So now if I can take you through the highlights for our financial year '19 on Slide 7. So over the past year, we struck the right balance of scaling the business, investing for the future, but also unlocking value for our shareholders. So from a strategic or structural perspective, a number of things happened. We unbundled our MultiChoice business, and we unlocked approximately $4 billion of value in the process, and this also completed Naspers' transition to a 100% online consumer Internet company.

We announced our intention to reduce our position on the JSE by listing a portion of the company on the Euronext Amsterdam, which has been received really well. So since the announcement, we have seen the discount narrow by about 10 percentage points. We've also disposed of our ownership of Flipkart, which is another good example of our ability to build and then crystalize value. So from a total investment of about $600 million, we took in $2 billion in gross proceeds and we realized an IRR of 29% on that investment.

So from a financial point of view, our revenue continued to grow strongly and profitability also improved materially. So revenue increased 29% year-on-year, while trading profits grew 22%, and that translated into a 26% year-on-year growth in core headline earnings. And we really saw a strong execution by all 3 of our core segments. So in classifieds, we see user engagement continues to grow strongly. OLX delivered its first profitable year, and it was driven by excellent results from Avito, but also in Brazil and in Europe.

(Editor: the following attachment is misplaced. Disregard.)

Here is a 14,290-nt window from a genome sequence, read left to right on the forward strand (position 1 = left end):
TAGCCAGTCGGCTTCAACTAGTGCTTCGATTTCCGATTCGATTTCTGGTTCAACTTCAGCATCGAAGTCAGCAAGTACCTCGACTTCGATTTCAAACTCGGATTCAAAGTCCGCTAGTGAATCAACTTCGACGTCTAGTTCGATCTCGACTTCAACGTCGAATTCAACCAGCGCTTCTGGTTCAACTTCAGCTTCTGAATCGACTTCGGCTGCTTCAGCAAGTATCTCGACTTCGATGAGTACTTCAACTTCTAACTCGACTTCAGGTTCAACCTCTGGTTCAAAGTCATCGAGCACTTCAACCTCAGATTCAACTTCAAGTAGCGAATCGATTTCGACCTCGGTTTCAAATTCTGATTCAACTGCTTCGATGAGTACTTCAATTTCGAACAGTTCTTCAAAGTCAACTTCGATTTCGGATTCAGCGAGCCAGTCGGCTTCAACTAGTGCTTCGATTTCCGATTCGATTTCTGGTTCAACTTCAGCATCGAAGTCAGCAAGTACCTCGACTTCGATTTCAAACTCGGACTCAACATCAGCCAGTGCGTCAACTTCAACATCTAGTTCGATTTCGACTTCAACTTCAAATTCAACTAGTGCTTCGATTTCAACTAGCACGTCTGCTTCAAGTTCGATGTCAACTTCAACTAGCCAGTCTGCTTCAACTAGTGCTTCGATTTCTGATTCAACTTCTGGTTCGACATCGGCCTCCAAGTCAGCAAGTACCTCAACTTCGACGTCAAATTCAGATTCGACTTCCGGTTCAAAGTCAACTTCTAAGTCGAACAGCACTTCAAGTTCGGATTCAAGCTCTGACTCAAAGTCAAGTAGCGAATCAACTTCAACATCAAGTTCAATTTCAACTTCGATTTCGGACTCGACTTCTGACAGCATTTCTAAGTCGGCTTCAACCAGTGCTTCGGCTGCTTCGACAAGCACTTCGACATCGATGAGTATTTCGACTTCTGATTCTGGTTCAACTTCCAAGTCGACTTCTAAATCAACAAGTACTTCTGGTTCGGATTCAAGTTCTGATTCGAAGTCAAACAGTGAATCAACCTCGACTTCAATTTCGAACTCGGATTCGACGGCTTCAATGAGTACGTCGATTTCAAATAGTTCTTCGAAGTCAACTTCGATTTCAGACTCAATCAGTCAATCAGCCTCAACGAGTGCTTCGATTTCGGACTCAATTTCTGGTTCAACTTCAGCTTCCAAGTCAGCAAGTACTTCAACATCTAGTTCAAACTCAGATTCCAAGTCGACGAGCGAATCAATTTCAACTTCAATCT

In payments, we saw our TPV, or total payment volume, increase 29% to $30 billion, driven by India, and India now accounts for over half of all of our transactions. As with OLX, the core PSP business reached profitability for the first time, while PayU keeps reinvesting into building its fintech ecosystem by growing its data-driven fintech businesses.